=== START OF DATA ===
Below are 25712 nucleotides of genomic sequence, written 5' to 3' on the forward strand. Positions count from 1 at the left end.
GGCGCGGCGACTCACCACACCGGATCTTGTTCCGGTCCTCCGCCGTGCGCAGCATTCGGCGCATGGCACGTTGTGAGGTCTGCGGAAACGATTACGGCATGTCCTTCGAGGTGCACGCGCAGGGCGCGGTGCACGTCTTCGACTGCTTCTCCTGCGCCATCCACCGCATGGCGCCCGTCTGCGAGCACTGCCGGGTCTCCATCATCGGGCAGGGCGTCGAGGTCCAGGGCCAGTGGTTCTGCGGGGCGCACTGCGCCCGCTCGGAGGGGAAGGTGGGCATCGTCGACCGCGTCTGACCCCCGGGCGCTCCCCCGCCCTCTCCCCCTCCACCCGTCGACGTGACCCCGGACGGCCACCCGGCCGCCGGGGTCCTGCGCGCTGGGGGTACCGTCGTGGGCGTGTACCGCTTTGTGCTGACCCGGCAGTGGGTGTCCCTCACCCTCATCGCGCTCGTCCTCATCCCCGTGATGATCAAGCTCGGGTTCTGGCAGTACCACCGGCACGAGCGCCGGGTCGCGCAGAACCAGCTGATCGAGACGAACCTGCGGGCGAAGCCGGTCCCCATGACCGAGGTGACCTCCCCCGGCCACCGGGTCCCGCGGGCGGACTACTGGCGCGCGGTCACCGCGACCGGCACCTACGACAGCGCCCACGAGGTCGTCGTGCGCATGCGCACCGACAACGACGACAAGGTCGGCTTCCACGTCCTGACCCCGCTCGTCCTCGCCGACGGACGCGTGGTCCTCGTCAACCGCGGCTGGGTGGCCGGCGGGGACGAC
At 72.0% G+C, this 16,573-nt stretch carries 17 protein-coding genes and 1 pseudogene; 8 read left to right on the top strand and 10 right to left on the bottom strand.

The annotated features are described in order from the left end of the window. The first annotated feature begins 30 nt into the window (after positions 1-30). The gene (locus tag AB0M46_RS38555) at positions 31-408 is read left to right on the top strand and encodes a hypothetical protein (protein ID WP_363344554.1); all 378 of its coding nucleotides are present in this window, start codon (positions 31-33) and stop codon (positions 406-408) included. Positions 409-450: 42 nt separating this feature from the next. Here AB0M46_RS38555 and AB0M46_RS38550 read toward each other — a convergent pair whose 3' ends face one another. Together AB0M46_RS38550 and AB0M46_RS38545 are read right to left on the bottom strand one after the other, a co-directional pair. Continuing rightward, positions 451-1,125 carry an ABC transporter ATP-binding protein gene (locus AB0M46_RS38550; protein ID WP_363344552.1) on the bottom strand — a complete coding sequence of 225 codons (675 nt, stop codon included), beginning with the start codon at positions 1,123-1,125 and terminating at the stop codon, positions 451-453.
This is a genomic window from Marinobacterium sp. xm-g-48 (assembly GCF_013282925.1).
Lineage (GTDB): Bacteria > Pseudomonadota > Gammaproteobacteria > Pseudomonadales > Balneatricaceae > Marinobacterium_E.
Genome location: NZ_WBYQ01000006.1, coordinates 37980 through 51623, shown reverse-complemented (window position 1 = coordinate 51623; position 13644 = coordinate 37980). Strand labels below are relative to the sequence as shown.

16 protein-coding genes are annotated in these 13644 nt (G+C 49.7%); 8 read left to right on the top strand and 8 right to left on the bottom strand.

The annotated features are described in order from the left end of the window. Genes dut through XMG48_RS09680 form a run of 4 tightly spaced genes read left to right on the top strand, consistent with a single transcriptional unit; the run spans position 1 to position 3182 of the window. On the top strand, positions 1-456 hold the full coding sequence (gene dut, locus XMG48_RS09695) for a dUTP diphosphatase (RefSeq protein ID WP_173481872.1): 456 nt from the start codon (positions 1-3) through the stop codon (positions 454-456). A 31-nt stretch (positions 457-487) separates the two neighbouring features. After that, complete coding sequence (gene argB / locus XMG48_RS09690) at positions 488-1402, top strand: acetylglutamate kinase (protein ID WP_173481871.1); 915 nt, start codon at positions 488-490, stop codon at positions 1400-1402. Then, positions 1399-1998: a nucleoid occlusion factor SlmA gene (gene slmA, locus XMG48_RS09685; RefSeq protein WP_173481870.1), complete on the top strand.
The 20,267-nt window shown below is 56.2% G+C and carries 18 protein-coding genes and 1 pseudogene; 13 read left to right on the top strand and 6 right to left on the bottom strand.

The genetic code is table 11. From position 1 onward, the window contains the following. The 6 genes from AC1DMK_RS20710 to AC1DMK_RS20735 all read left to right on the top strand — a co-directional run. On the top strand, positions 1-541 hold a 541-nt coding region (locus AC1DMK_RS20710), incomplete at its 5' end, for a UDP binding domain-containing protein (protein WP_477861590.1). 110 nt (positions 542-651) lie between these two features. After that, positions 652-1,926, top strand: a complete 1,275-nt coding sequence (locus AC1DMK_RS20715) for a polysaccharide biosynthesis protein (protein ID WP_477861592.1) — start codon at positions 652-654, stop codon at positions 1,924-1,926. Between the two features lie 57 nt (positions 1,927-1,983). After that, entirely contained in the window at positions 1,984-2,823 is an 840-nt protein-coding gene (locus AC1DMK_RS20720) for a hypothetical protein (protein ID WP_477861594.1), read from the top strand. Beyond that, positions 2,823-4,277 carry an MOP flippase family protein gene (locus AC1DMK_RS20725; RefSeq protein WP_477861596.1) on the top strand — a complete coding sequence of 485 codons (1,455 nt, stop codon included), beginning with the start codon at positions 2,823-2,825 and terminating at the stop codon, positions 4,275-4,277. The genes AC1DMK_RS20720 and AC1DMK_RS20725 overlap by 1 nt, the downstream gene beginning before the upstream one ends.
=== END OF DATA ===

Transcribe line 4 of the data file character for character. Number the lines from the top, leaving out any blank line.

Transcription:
The annotated features are described in order from the left end of the window. The first annotated feature begins 30 nt into the window (after positions 1-30). The gene (locus tag AB0M46_RS38555) at positions 31-408 is read left to right on the top strand and encodes a hypothetical protein (protein ID WP_363344554.1); all 378 of its coding nucleotides are present in this window, start codon (positions 31-33) and stop codon (positions 406-408) included. Positions 409-450: 42 nt separating this feature from the next. Here AB0M46_RS38555 and AB0M46_RS38550 read toward each other — a convergent pair whose 3' ends face one another. Together AB0M46_RS38550 and AB0M46_RS38545 are read right to left on the bottom strand one after the other, a co-directional pair. Continuing rightward, positions 451-1,125 carry an ABC transporter ATP-binding protein gene (locus AB0M46_RS38550; protein ID WP_363344552.1) on the bottom strand — a complete coding sequence of 225 codons (675 nt, stop codon included), beginning with the start codon at positions 1,123-1,125 and terminating at the stop codon, positions 451-453.